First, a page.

Back2Basics: The Story of Trait – Part 1


In this blog, we will have a look at traits in Scala.

We have classes in Scala. Suppose we have a class Dog which has a method speak.

class Dog(val name: String){
def speak() = println(s"$name is barking")
}

Now if we want another class Cat which has the same method speak. What we will do?
In Java, generally, we create an interface Animal and classes Dog and Cat will implement the interface. But wait a minute, Scala has no interfaces.

If we try to create an interface Animal which has an abstract method speak, it will throw an error.

scala> interface Animal{
| def speak(): Unit
| }
 error: not found: value interface
interface Animal{
^
error: only classes can have declared but undefined members
def speak(): Unit

Gosh! How we can survive without an interface? Wait a minute, Scala has interfaces but they are not called as an interface, they are called as traits. Let’s try again creating an Animal as a trait.

scala> trait Animal{
| def speak(): Unit
| }
defined trait Animal

Notice this time, there is no error.

So, What is a trait?

At the very basic form, traits are interfaces. Though they are more powerful than interfaces. A trait offers mixins. It is a behaviour that can be mixed into or assimilated into a class hierarchy. So, traits can also have implementations. We will explore them in future blogs.

So, for now, let’s understand how traits are just interfaces.

We have already seen above code worked without an error. Let’s explore this little further. After compiling it, if you see the bytecode generated by Scala Compiler

scala> :javap -c Animal
Compiled from ""
public interface Animal {
public abstract void speak();
}

So, what we found that Animal is actually an interface. Remember, we have written Animal as a trait. But under the hood, it is simply an interface with an abstract method speak because speak is an abstract method and as it returns unit so it became a void method. So, you can see in case of Scala how traits are just interfaces on the JVM.

Now continue with our Dog example,

scala> class Dog(val name: String) extends Animal{
     | def speak() = println(s"$name is barking")
     | }
defined class Dog

scala> class Cat(val name: String) extends Animal{
     | def speak() = println(s"$name is meowing")
     | }
defined class Cat

scala> val jackey = new Dog("Jackey")
jackey: Dog = Dog@2974f221

scala> jackey.speak
Jackey is barking

scala> val kity = new Cat("Kity")
kity: Cat = Cat@42c9b1ee

scala> jackey.speak
Jackey is barking

scala> val kity = new Cat("Kity")
kity: Cat = Cat@edf4973

scala> kity.speak
Kity is meowing

Here, we have Dog and Cat class which extends from Animal and provided the implementation of speak. It is working fine. Let’s see the bytecode generated for classes by Scala Compiler.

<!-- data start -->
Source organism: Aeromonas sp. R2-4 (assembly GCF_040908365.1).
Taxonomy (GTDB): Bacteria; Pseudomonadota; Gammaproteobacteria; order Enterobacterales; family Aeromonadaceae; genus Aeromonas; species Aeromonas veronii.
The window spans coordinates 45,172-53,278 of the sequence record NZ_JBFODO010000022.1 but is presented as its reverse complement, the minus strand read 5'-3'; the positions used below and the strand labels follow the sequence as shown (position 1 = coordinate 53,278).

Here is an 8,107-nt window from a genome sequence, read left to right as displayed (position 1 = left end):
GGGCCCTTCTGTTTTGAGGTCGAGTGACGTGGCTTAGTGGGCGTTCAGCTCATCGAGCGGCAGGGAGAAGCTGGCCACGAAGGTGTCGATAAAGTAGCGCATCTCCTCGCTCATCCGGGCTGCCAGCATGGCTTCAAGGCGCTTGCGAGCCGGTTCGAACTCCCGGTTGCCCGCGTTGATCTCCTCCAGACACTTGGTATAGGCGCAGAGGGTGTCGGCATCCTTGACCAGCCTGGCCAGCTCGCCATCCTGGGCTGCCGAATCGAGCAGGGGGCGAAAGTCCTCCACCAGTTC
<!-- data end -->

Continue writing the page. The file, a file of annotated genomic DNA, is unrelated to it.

javap -c Dog.class
Compiled from "Sample.scala"
public class traitexamples.Dog implements traitexamples.Animal {
public java.lang.String name();
Code:
0: aload_0
1: getfield #15 // Field name:Ljava/lang/String;
4: areturn

public void speak();
Code:
0: getstatic #25 // Field scala/Predef$.MODULE$:Lscala/Predef$;
3: new #27 // class java/lang/StringBuilder
6: dup
7: ldc #28 // int 11
9: invokespecial #32 // Method java/lang/StringBuilder."":(I)V
12: aload_0
13: invokevirtual #34 // Method name:()Ljava/lang/String;
16: invokevirtual #38 // Method java/lang/StringBuilder.append:(Ljava/lang/String;)Ljava/lang/StringBuilder;
19: ldc #40 // String is barking
21: invokevirtual #38 // Method java/lang/StringBuilder.append:(Ljava/lang/String;)Ljava/lang/StringBuilder;
24: invokevirtual #43 // Method java/lang/StringBuilder.toString:()Ljava/lang/String;
27: invokevirtual #47 // Method scala/Predef$.println:(Ljava/lang/Object;)V
30: return

public traitexamples.Dog(java.lang.String);
Code:
0: aload_0
1: aload_1
2: putfield #15 // Field name:Ljava/lang/String;
5: aload_0
6: invokespecial #50 // Method java/lang/Object."":()V
9: return
}

Notice even we have used the word extends while extending Animal trait in Dog, implements is not used in class. Despite that, replacement of extend at the bytecode level is still implements.  That’s because Scala compiler knows that Animal is a trait meaning it’s an interface. So, Dog implements the interface named Animal.

Let’s play with it more, Animal could either be Pet or Wild.

scala> trait Pet extends Animal
defined trait Pet

Now let’s see the bytecode of Pet generated by Scala Compiler,

scala> :javap -c Pet
Compiled from ""
public interface Pet extends Animal {
}

Notice this time Pet extends Animal because, in Java, interface extends from other interfaces not implement them. So, we can see it is very consistent with the bytecode when Scala generates the bytecode.

We have seen that at the very minimum, traits are just an interface. But it is a lot more than an interface. In next blog The Story of Trait – Part 2 , we will see traits can have implementation too and how they behave under the hood.

For the complete example, the entire code is available on GitHub.

Please feel free to suggest and comment!

References:

Scala CookBook

Pragmatic Scala


knoldus-advt-sticker


 

About Mahesh Chand

Software Craftsman + Pragmatic Programmer + Explorer + Foodie + Movie Buff
This entry was posted in Functional Programming, Scala and tagged , , , , , . Bookmark the permalink.

6 Responses to Back2Basics: The Story of Trait – Part 1

  1. Pingback: Back2Basics: The Story of Trait – Part 2 | Knoldus

  2. Pingback: ScalaFP: Understanding Semigroups In Scala Pragmatically | Knoldus

  3. Pingback: Scala FP: Let’s Start with Type Class | Knoldus

  4. Pingback: Limit which classes a Trait can be mixed into! – Divya's Blog

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